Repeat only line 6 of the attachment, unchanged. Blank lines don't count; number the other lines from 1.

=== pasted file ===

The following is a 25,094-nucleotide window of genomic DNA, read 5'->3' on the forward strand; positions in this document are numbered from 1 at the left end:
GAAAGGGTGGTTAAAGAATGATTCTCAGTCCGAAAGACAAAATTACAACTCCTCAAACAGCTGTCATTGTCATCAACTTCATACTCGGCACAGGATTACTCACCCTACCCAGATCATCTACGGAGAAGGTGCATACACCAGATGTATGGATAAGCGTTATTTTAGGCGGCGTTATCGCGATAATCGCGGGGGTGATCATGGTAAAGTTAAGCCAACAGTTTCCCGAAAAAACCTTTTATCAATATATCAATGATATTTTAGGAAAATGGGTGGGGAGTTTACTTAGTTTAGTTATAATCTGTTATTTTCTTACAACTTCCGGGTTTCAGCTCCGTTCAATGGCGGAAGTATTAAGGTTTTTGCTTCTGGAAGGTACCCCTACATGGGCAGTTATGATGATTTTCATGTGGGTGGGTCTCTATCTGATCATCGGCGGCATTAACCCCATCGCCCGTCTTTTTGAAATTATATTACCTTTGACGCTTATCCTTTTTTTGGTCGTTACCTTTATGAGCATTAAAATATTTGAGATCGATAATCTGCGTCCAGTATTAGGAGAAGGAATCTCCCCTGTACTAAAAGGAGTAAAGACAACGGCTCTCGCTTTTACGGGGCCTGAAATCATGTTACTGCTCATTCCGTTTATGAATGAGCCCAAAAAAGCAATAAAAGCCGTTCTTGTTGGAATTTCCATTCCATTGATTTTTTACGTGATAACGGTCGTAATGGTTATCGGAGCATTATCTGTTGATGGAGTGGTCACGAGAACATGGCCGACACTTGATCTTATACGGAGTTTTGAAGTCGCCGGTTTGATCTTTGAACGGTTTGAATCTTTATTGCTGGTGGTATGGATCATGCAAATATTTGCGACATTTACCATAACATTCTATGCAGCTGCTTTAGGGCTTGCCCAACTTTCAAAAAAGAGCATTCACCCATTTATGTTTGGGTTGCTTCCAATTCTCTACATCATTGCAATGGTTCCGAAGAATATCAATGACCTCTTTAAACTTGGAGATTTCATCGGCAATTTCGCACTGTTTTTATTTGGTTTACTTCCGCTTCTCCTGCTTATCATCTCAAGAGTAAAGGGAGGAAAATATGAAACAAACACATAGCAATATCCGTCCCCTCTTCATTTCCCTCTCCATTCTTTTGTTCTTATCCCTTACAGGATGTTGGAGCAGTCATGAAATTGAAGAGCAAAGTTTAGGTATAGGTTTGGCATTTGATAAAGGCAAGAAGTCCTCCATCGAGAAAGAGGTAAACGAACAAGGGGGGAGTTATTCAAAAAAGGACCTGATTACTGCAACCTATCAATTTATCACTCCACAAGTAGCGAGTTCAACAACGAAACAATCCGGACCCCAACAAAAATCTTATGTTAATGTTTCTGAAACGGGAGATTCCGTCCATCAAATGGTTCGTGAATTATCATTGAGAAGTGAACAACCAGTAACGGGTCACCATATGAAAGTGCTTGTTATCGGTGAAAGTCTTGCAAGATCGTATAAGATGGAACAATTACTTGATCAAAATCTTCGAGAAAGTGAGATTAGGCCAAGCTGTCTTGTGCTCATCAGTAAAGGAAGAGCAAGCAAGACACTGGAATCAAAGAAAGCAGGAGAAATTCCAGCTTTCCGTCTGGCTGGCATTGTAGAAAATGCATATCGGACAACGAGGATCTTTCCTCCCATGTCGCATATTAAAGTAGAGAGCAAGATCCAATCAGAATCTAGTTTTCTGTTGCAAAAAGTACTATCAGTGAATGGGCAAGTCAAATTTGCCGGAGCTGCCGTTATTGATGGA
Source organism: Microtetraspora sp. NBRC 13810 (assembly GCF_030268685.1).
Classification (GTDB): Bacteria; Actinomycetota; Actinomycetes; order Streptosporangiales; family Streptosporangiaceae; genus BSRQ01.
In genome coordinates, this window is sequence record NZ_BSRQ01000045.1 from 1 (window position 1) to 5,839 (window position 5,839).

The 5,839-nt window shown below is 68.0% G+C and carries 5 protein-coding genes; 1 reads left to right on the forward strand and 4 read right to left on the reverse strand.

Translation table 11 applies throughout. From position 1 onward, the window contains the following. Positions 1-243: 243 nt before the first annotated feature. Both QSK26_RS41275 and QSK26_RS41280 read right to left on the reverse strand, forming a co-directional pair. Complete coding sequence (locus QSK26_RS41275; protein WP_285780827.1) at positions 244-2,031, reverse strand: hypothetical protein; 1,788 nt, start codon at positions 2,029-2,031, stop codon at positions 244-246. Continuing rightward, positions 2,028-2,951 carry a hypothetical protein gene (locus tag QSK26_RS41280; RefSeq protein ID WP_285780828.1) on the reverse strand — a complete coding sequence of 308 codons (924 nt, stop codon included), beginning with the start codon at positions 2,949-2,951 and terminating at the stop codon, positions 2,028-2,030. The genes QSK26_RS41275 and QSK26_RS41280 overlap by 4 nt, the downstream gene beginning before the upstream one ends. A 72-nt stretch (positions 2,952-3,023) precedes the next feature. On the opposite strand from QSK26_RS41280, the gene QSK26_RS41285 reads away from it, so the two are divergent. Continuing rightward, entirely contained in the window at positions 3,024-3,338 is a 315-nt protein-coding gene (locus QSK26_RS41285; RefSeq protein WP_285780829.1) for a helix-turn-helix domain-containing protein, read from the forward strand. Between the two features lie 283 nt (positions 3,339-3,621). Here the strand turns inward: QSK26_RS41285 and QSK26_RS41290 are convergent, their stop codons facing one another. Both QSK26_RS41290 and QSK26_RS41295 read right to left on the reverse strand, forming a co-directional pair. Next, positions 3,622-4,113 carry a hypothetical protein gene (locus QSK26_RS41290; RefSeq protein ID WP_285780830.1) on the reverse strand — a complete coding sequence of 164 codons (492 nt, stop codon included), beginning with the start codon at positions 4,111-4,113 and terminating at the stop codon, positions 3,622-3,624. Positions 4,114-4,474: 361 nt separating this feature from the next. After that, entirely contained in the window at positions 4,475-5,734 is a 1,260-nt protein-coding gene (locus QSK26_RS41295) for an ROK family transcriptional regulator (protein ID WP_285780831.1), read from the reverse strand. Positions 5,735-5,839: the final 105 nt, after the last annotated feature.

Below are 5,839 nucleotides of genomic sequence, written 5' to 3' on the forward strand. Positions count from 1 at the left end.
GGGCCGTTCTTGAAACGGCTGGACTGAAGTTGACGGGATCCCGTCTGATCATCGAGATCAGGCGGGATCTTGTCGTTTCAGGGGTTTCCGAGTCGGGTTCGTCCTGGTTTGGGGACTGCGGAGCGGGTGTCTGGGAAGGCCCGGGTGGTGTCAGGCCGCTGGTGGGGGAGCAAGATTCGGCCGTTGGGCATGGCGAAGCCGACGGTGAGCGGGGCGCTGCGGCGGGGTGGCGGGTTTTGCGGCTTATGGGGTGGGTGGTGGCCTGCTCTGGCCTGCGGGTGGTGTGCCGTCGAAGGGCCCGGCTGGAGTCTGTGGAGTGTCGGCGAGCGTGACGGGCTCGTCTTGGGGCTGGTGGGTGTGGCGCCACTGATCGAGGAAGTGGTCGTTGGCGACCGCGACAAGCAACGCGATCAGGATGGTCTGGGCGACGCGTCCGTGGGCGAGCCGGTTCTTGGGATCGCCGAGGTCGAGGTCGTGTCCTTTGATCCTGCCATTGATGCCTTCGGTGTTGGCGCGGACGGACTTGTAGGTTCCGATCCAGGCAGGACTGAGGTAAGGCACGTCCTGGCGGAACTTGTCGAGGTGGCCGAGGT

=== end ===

The 5,839-nt window shown below is 68.0% G+C and carries 5 protein-coding genes; 1 reads left to right on the forward strand and 4 read right to left on the reverse strand.